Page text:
Wednesday, December 6, 2017

Glimpsing God's Reign

“This is my favorite night, not just around Christmas, but of the entire year,” the woman gushed to me as we stood in the Auditorium on Sunday night during our “Living Nativity.” I had not met her before. She had already “confessed” that she was not a member of Central. And yet, as she put it, what made the night so special was that all sorts of folks from all sorts of backgrounds and from all around the area were together, joyous, celebrating. “This is my favorite night.” And I had to agree with her.

            Of course, it is an example of what Central Church takes as its core mission—to be Central—to create space where community can gather to celebrate, to learn, simply to be. And Central takes that as its core mission in imitation of what the Bible calls God’s Kingdom, or better, given the sensitivities of language, God’s Reign—a vision of all the people of the world, gathered together with all their beautiful diversity, joyous, celebrating, at peace. “This is my favorite night,” because on that Sunday night in the Auditorium, it was like you could almost glimpse the future for which we still hope, towards which we still press.

            And I wonder, what would your December look like if you spent it on the lookout, not just for bargains to put under the tree, but for times when you could reach out to someone, reach beyond your comfort zone, reach across all that divides us? Might a favorite night be transformed into a way to beat back the deepening darkness of these days, the growing grayness of these times with the brightness of goodness and love?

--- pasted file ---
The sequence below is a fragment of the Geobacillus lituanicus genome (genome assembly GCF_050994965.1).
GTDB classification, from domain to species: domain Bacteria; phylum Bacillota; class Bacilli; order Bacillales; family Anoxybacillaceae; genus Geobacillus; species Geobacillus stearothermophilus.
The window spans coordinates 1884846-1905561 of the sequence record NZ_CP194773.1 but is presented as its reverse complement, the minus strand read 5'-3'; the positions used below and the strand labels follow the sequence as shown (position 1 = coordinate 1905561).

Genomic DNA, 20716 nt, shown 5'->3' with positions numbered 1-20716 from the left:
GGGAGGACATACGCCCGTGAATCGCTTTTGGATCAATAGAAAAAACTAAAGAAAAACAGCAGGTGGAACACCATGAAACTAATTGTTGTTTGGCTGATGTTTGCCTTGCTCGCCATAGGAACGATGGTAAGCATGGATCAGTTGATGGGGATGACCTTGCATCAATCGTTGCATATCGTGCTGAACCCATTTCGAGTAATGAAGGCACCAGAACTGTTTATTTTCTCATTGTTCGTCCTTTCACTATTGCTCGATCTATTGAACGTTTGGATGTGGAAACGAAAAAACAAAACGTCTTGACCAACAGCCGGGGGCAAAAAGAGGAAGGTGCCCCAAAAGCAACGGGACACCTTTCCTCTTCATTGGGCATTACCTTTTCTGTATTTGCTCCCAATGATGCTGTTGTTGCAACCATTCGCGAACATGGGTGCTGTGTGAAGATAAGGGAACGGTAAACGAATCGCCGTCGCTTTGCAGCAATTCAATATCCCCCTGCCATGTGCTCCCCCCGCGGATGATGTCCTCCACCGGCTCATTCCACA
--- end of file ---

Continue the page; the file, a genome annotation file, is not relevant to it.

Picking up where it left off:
--Pastor Don Steele

Friday, December 1, 2017

Christmas Cactus

It was not blooming when I left before Thanksgiving, but today, when I returned to the office after my Thanksgiving break, the Christmas cactus that sits on my desk was in full bloom. How unexpected! How beautiful!
I think that’s what Christmas can be if we let it—if we don’t give into the cynicism about the holiday, complaining about the commercialism, wearing a chip on our shoulder about how we greet others. If we consciously decide to turn from all of that, I think that Christmas can be beautiful, even in its corniest elements, the deep yearning to connect with the people who mean the most to us, the decency that is at the heart of folks just waiting to be revealed sometimes in small acts of breathtaking goodness.

And I think that it can be unexpected. Oh, to be sure, Christmas is always on December 25, and the countdown to that date has been going on for months, but I think that Christmas can be unexpected in the way it actually happens for us—that moment that we cannot plan when something is born again in us—call it love, call it joy, call it peace, call it hope. The heart stirs. Maybe there’s a tear in your eye, and Christmas happens for you again.

My Christmas cactus is blooming again! And I hope that something unexpectedly beautiful blooms in your life in the weeks to come.